Memory T cells: where do they come from and how is their production controlled? Researchers from the Scripps Research Institute believe they have the answer, one which they hope to apply to improved treatment of chronic infections and cancer as well as enhancing the immune response to vaccines.
The key discovery was a transcription factor, a protein called Runx3 that facilitates the transition of T cells into memory T cells. This is opposed to the T cells becoming effector cells, which do not live past the resolution of the infection. Memory T cells can live for many years.
Understanding and manipulating this process could help scientists develop drugs that boost the immune response to vaccines. In other cases of chronic disease, T cells need a boost to continue fighting a prolonged attack on the body, and Runx3 could be the perfect tool to get the job done.
"There are instances such as chronic infection and tumors where the T cells differentiate in an aberrant way that shortens their life span and decreases their function," explained Matthew Pipkin, PhD. "Because our study found that Runx3 is one of the earliest players during an immune response, manipulating it might be an avenue to basically turn back the clock and reprogram dysfunctional T cells into a format that is conducive to them developing into genuine memory cells that are protective.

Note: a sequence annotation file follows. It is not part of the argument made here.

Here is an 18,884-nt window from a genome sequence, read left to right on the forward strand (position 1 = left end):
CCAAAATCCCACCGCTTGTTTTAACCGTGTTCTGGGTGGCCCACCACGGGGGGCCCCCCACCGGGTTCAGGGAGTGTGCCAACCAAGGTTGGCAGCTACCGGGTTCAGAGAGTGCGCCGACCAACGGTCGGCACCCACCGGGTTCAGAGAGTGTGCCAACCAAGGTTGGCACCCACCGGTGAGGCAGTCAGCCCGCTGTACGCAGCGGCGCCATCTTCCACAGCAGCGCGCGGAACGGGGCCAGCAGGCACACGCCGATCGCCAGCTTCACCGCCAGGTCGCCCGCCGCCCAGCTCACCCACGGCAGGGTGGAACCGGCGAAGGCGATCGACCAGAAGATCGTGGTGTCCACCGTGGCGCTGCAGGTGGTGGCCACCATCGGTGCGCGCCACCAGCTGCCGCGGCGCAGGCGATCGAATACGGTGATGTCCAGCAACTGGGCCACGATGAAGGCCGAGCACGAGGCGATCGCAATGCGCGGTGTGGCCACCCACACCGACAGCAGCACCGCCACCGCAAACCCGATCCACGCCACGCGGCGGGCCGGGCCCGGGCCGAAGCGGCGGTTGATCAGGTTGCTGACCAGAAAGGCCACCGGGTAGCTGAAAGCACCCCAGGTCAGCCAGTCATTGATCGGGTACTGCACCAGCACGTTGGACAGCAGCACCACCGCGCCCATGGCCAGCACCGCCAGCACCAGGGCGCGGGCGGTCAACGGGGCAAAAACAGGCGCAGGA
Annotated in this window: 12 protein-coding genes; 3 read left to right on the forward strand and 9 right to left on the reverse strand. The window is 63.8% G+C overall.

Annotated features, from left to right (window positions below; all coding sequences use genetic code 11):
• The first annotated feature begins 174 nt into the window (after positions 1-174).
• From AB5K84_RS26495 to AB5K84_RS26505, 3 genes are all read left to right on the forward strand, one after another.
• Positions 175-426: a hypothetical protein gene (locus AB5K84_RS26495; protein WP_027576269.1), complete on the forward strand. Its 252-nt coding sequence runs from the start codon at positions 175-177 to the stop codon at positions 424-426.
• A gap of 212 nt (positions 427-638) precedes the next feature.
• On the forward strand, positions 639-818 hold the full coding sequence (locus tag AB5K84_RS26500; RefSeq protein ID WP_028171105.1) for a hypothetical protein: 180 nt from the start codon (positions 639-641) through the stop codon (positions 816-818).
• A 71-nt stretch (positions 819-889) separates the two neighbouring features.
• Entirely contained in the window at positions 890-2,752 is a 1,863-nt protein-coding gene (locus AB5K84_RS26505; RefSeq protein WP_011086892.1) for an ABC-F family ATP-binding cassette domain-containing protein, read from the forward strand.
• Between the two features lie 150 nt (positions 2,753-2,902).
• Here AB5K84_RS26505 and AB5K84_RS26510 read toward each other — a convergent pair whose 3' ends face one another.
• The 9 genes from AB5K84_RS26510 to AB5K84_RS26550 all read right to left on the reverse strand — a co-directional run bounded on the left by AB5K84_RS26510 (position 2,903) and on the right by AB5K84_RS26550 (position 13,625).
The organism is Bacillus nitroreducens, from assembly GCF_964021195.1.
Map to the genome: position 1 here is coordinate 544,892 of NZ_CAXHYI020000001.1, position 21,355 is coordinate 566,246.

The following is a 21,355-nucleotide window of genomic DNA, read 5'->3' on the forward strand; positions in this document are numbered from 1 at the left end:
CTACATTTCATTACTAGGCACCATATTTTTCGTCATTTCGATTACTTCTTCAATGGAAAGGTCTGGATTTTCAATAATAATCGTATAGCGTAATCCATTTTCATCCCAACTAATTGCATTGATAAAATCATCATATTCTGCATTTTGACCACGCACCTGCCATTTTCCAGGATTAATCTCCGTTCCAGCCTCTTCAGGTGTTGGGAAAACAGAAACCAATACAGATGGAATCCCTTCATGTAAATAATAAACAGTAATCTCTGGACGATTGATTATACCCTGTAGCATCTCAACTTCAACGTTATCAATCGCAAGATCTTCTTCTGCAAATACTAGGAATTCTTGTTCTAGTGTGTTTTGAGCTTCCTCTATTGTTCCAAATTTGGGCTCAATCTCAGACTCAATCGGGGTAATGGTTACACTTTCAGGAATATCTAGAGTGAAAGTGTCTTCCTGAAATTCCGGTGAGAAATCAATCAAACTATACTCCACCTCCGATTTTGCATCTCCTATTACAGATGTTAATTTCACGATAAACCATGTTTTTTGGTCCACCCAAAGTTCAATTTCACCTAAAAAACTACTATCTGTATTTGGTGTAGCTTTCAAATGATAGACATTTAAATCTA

Pipkin and his team tinkered with Rnx3 expression to see what would happen in the cell, first suppressing it. Any cells lost would be a direct result of lacking Rnx3. So when memory T cell levels dwindled in the absence of Rnx3, researchers could confirm the relationship between the two entities. Additionally, cells with increased expression of Rnx3 produce more memory T cells.
Interestingly, these Rnx3-boosted cells were also more efficient at producing more and more memory T cells when chronically exposed to a virus - lymphocytic choriomeningitis virus (LCMV) - and bacteria - Listeria monocytogenes (compared to cells with a normal amount of Rnx3).
How does it work? Researchers observed that Runx3 suppresses another transcription factor to reduce the number of effector T cells produced, instead pushing cells to become memory T cells. Additionally, Runx3 jumps into action to do so as soon as a few hours after the initial infection.
"We know that Runx3 is working with a number of additional transcription factors and chromatin regulatory proteins," Pipkin says. "So, we are currently trying to identify them and determine how they collaborate with Runx3 to turn on and off different regions of the genome to promote memory development."
The present study was published in the journal Immunity.